Posts labeled Ancient Greece

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Review - Saffron Alley by A.J. Demas

My rating:

Note: The author kindly offered an advanced copy of this book in exchange for a review. A month has passed since the events recounted in Sword Dance. Damiskos has returned to Pheme while Varazda has come back to Boukos, but now Damiskos is coming for a visit and Varazda wonders what the ex-soldier will make of the odd little family he has created over the years living in Saffron Alley.

Tags: Fantasy Ancient Greece

 

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Review - Something Human by A.J. Demas

My rating:

Adares, the young archon of Tios, seems doomed to die of thirst and starvation on the battlefield outside of the city he only recently was elected ruler of. He’s not seriously hurt but he’s trapped under his horse and the ruins of a seige cart. Just as he is pretty much resigned to his fate, he’s pulled out of his predicament by Rus, a young priest-warrior from the attacking Luth tribe.

Tags: Fantasy Ancient Greece

 

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Review - Sword Dance by A.J. Demas

My rating:

Damiskos is a retired army officer working for the quartermaster corps, since his parents spent the family fortune and the army doesn’t pay much in the way of retirement. He’s been sent to a seaside villa to negotiate the purchase of fish sauce from the owner, who happens to be an old friend from the capital city. It’s supposed to be a bit of a vacation, but on arrival he finds the house filled with philosophy students, and a businessman from a neighboring island-state who also has a captivating eunuch slave, Varazda.

Tags: Fantasy Ancient Greece

 

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Review - Alexander the Great by in60Learning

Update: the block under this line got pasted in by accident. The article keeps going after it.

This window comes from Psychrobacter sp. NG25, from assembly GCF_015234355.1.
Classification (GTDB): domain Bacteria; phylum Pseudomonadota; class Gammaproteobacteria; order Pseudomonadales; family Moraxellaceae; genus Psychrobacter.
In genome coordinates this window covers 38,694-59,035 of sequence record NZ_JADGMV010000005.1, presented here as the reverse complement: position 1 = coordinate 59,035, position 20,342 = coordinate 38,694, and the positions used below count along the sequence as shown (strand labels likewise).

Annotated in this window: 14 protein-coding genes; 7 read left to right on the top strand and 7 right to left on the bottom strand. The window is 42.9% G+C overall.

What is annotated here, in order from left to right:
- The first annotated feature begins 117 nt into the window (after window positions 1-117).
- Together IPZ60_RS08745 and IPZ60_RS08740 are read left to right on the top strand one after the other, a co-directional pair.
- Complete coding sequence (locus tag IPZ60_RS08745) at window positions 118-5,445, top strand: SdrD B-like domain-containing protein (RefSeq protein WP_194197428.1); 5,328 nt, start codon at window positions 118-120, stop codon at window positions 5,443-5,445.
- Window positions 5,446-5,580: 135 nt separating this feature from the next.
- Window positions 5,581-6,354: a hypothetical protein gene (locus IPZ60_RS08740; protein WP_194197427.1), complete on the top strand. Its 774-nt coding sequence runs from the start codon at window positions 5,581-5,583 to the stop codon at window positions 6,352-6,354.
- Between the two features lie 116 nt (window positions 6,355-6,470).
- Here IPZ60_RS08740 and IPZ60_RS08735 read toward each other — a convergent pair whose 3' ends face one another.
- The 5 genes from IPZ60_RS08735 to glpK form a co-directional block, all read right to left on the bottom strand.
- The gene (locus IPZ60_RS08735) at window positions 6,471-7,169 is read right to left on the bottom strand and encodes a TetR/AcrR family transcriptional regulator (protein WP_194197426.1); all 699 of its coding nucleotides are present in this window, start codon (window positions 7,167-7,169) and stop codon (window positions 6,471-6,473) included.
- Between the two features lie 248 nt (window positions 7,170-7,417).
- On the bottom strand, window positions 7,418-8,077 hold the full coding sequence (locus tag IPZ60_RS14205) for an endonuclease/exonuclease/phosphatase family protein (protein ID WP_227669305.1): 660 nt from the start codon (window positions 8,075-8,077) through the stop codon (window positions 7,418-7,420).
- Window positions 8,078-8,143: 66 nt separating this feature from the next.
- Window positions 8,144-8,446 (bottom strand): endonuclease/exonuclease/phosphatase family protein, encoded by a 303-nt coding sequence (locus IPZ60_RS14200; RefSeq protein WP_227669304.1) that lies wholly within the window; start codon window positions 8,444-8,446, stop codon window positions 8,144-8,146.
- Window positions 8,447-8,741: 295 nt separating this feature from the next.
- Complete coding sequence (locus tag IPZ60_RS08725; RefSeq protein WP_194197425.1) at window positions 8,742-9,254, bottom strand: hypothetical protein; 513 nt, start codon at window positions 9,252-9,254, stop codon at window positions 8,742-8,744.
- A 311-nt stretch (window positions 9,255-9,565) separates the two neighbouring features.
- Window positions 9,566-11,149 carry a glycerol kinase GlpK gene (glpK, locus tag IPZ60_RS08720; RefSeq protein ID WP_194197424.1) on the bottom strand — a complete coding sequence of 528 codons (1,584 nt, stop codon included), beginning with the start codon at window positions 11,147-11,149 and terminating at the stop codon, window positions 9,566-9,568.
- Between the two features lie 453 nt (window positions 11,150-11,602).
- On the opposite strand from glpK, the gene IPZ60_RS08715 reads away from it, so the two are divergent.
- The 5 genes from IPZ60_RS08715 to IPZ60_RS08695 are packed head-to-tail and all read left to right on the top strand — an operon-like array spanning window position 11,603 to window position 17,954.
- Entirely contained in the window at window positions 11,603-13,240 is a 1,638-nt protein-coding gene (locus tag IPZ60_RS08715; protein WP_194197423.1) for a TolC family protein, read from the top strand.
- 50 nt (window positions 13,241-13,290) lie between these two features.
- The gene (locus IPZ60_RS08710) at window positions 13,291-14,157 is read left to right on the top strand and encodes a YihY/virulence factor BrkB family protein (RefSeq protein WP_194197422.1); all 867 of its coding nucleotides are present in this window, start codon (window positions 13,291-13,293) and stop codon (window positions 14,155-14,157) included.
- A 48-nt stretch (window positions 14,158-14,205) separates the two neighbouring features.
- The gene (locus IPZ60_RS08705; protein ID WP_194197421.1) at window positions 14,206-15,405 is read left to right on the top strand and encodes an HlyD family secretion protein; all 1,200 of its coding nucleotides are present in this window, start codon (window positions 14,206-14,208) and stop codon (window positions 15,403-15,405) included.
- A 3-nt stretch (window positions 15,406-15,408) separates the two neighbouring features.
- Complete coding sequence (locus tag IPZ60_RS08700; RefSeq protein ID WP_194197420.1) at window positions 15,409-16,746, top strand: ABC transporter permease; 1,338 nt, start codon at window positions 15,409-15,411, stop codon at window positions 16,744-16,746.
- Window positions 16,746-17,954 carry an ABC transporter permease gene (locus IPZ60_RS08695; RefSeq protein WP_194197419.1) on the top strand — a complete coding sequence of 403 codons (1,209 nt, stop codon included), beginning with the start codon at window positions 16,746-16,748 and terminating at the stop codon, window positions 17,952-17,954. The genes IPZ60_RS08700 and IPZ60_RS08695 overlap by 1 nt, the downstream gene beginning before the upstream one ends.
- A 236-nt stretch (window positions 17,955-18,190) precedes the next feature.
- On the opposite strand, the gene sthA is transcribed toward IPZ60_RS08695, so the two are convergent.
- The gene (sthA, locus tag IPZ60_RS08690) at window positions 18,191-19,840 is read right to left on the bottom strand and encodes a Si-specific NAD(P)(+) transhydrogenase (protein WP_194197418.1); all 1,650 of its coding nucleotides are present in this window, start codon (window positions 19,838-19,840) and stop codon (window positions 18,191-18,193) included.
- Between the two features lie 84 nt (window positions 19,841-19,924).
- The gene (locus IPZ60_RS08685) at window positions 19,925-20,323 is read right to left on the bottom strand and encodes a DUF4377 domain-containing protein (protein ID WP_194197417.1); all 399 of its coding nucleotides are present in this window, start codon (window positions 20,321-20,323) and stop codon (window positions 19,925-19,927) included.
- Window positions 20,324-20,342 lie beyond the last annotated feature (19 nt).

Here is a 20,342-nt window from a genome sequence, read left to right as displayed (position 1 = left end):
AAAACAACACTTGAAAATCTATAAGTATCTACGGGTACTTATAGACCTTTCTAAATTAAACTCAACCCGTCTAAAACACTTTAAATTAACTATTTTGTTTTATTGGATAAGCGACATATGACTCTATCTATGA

My rating:

Kindly note: The publisher of this series provided a free copy of this book in exchange for my honest review. in60Learning is a new range of books designed to provide and overview of people and events of the past in an easily digestible format. With a total print length of around 40 pages, they are meant, as the publisher’s name implies, to be read in around 60 minutes. The publisher offered me my choice of books for review.

Tags: non-fiction Ancient Greece

 

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Review - Ganymede: Abducted by the Gods by Wendy Rathbone

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In Greek mythology, Ganymede was a young man or boy born in the area that would become Troy. He was supposedly so beautiful that the god Zeus, chief among all the immortals, kidnaps and brings Ganymede to Olympus to serve as his cup-bearer and become immortal himself. This retelling of the classic story is given from Ganymede’s point of view, and puts a science fiction spin on the tale. Although not original, the idea that the gods of Greek mythology were aliens from a technologically advanced civilization is still well played.